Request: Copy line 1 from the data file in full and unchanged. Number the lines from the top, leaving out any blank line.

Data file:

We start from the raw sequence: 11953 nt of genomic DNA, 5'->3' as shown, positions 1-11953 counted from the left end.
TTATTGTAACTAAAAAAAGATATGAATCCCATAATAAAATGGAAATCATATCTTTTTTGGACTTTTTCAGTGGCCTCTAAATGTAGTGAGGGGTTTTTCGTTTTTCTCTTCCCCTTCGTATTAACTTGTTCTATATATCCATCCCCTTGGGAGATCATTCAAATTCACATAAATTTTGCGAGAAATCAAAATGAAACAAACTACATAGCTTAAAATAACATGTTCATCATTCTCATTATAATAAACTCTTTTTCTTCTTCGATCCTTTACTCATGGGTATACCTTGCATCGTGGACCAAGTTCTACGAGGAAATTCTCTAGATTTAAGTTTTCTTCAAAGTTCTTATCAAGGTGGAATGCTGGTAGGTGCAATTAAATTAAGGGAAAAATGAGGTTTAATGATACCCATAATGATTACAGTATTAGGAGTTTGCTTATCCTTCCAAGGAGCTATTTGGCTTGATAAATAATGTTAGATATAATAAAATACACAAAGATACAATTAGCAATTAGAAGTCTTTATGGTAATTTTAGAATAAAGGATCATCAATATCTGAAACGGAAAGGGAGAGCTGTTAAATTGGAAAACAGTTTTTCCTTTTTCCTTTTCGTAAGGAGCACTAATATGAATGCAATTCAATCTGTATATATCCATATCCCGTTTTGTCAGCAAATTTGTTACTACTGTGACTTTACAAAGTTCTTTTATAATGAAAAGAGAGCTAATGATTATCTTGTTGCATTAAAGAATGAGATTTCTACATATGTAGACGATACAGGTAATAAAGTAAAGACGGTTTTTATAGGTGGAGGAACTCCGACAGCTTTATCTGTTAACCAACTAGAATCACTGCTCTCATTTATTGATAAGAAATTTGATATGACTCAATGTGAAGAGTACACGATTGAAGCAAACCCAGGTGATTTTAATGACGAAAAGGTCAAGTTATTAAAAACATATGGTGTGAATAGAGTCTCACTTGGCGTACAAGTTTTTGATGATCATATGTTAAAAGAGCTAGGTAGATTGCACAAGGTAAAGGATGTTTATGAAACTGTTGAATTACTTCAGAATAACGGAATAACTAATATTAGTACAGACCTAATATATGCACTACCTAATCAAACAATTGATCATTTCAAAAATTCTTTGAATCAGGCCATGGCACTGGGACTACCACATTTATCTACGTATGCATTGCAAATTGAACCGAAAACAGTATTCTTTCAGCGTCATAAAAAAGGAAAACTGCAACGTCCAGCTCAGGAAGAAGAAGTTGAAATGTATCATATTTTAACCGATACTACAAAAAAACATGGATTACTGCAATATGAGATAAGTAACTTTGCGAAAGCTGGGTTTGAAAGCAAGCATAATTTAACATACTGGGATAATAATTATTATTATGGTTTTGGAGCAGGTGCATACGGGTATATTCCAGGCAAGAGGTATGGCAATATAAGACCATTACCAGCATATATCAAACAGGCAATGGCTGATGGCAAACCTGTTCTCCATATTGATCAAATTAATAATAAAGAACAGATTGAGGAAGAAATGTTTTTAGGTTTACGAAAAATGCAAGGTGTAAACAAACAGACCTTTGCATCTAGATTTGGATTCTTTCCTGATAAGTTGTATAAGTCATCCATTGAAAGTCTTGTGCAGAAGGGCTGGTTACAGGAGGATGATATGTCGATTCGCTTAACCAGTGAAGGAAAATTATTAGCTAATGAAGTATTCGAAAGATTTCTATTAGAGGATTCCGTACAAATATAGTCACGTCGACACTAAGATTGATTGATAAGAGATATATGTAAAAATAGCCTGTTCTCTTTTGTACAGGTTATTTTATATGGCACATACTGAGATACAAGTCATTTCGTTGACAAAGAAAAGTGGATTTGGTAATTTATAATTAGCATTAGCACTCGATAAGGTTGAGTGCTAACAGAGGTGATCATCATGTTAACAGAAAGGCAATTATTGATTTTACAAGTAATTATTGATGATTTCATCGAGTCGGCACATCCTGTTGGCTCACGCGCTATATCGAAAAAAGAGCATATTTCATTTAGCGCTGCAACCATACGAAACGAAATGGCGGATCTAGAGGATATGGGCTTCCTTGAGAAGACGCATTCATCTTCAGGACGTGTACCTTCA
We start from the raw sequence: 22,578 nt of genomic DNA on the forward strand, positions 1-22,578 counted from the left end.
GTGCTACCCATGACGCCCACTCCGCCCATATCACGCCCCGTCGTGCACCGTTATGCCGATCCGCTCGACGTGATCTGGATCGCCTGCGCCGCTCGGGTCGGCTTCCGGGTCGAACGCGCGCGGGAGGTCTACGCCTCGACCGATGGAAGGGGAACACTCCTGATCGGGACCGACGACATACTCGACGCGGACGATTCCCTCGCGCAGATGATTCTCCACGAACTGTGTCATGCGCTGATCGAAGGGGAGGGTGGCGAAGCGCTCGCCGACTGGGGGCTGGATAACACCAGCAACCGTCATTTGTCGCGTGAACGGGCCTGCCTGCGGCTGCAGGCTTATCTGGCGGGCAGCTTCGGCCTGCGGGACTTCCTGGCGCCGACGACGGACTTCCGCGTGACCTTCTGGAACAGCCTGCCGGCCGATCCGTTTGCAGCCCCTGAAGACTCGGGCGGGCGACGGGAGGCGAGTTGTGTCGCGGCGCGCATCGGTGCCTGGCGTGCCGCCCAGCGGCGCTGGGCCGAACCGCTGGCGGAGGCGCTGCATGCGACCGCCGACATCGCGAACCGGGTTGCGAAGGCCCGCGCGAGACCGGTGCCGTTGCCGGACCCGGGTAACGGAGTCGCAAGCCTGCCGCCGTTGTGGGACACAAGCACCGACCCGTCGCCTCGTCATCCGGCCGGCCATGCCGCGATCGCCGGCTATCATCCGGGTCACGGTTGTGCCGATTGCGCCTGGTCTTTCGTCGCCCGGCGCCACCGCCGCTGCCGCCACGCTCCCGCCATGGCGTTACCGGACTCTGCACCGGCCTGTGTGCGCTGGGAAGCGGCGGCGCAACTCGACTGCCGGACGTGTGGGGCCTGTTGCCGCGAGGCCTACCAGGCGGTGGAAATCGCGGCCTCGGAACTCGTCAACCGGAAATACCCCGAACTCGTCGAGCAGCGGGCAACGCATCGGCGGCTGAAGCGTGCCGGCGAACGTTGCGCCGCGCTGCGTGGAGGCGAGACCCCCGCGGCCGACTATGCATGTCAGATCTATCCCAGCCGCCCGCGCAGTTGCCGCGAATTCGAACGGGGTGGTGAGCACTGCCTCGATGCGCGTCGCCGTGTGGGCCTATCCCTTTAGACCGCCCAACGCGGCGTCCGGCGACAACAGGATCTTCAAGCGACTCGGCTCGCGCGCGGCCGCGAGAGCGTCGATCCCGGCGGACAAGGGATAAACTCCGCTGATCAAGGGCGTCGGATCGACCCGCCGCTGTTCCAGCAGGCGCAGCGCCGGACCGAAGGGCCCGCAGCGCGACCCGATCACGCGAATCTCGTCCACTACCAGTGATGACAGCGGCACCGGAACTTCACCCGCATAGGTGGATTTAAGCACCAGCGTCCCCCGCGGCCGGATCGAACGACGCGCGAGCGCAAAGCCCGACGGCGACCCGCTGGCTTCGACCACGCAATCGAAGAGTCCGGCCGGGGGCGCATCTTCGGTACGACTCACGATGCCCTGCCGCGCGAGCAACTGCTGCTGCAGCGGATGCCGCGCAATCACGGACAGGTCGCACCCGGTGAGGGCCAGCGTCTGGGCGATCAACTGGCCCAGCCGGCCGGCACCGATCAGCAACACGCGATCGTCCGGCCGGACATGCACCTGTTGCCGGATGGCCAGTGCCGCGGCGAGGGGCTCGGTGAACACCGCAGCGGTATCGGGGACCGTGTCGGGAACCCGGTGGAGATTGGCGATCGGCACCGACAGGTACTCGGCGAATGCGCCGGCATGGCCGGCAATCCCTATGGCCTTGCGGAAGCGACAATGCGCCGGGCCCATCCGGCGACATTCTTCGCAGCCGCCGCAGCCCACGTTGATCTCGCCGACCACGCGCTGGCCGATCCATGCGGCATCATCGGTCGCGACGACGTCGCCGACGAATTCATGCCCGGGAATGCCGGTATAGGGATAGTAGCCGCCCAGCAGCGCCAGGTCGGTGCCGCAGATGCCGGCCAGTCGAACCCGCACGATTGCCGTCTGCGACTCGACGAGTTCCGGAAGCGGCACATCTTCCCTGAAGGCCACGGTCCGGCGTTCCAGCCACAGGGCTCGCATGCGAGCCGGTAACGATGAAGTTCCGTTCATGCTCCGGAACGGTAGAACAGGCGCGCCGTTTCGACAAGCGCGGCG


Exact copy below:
We start from the raw sequence: 11953 nt of genomic DNA, 5'->3' as shown, positions 1-11953 counted from the left end.